If you are a facilities manager, you may view the sale of energy credits as a potential ‘reward’ for achieving savings through energy efficiencies. If you are one of the 11 of Ireland’s large energy suppliers/distributors or Obligated Parties (more later), you are likely to view the purchase of energy credits as one method of fine or penalty avoidance.
Here at DaysE CLG we view them as one of many ways that our commercial clients can support energy projects in their communities and in the Developing World. As well as meeting important Corporate Social Responsibilities, energy credits can be a way of giving at ‘no additional cost’ to the company. This post aims to demystify energy credits by giving a high level overview of a complex topic.
So what are Energy Credits?
Energy credits are energy saving certificates that are issued under the National Energy Efficiency Obligation Scheme (EEOS). This scheme, mandated in the EU energy efficiency directive, places obligations on energy suppliers and distributors, ‘Obligated Parties’ (OP), to deliver energy savings of 1.5% of their total energy sales. Every unit of energy saved by a project in conjunction with an OP has the potential to be reported as an energy credit. These can be domestic or non domestic. If an OP fails to secure sufficient credits, they can trade or buy-out at a higher price than would be realised.
Projects can be any energy efficiency measure which, in non-domestic settings, need to be verifiable*. The scheme is run by the Sustainable Energy Authority of Ireland (SEAI), and they request verification of savings and check those for accuracy. In some situations, energy credits may have a monetary value. However, to extract a cash value for your project we recommend that you do your homework carefully and well in advance of starting works.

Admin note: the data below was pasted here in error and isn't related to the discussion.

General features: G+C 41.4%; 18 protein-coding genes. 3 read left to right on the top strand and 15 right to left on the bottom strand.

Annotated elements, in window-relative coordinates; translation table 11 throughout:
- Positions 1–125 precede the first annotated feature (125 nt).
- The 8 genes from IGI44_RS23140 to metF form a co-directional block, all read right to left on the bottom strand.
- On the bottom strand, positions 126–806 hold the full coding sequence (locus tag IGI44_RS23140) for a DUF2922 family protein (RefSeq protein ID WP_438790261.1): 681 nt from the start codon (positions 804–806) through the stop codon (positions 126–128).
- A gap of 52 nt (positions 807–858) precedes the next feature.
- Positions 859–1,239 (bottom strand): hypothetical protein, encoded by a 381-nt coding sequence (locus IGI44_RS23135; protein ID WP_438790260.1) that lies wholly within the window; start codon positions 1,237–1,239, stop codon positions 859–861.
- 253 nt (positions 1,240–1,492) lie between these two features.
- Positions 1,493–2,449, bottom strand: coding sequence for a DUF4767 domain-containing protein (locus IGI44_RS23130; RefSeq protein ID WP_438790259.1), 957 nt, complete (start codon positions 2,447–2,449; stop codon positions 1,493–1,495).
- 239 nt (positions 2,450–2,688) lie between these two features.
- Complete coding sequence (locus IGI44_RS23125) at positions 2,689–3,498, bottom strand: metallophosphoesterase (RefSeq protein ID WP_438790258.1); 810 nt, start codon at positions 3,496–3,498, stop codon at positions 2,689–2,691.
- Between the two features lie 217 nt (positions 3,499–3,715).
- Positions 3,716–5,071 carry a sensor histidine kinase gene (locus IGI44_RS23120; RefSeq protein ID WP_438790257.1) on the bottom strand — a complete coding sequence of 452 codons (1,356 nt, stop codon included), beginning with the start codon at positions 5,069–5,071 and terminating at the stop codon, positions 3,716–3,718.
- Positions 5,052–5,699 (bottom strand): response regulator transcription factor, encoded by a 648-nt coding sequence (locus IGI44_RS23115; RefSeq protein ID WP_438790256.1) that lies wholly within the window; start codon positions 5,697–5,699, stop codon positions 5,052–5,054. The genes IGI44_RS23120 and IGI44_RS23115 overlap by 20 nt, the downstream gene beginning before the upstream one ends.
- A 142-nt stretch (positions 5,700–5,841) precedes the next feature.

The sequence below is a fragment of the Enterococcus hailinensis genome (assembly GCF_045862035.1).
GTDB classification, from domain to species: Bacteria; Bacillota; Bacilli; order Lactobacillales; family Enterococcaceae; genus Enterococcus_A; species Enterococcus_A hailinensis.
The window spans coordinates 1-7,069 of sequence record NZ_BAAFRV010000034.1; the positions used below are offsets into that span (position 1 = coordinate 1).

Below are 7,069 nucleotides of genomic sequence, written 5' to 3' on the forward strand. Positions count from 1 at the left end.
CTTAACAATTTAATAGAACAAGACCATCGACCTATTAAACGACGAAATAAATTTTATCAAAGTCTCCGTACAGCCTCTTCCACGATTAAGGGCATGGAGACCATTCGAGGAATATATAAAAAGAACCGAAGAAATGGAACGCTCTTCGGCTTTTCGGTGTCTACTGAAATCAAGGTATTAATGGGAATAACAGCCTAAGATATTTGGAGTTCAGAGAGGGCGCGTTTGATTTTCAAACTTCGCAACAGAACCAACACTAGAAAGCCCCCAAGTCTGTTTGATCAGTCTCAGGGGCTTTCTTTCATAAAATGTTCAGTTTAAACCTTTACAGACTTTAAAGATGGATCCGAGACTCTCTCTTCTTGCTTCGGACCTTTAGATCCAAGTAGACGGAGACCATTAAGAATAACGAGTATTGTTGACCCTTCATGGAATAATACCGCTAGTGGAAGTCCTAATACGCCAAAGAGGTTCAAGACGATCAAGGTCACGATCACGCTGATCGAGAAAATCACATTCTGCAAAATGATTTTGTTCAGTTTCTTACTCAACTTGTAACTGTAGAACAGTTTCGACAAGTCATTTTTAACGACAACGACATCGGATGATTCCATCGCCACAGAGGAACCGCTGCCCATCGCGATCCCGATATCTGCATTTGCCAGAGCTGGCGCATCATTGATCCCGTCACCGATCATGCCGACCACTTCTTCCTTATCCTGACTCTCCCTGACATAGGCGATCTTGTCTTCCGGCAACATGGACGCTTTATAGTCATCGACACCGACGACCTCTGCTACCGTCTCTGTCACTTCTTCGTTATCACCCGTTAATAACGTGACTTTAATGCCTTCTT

How is the cash value of Energy Credits determined?
When considering the cash value of energy credits, it is safe to assume that their price is closely linked to the cost of ‘buyout’. But there are other factors at play also. These include the different approaches that the Obligated Parties are taking to reach targets. In the non-domestic sector, for example, some are focusing on their own energy customers and combining a smaller cash offer with in-house engineering services. To be assigned energy credits for use towards non-residential targets an Obligated Party must submit a Non-Residential Energy Credit (NREC) form to the SEAI showing they were material to making the project happen. The OP can buy the credits from the project owner at a price per verified kWh saving BUT only if this agreement is reached before the project commences.
However, the energy credit landscape is changing. Some OPs achieve at least part of their energy efficiency targets through the provision of engineering services and project implementation. At DaysE we see this trend increasing but as the project owner it is you who are in control of your savings.
What can you do now that you know about Energy Credits?
If you are considering implementing energy efficiencies within your company you have several avenues for obtaining a cash or service value. Of course, at DaysE we naturally encourage you to consider the CSR value: A donation of energy credits to us supports energy efficiency projects in your community or the alleviation of energy poverty in the Developing World. And the choice of beneficiary is yours.
*under the DaysE model we have a partner who provides verification at a discounted rate. This can of course be covered by the revenue generated through the credits. You make a contribution to your chosen beneficiary and you are not out of pocket. Contact us for details.
SEAI have listed the Obligated Party contact details on their website, you could contact your current energy supplier or you could call us – we will do the rest. Remember to leave your options open by contacting either DaysE or an Obligated Party BEFORE you implement a project.
- SEAI have many documents available for download including contact details for OPs from:
- The National Energy Efficiency Action Plan (4th iteration) is available for download here: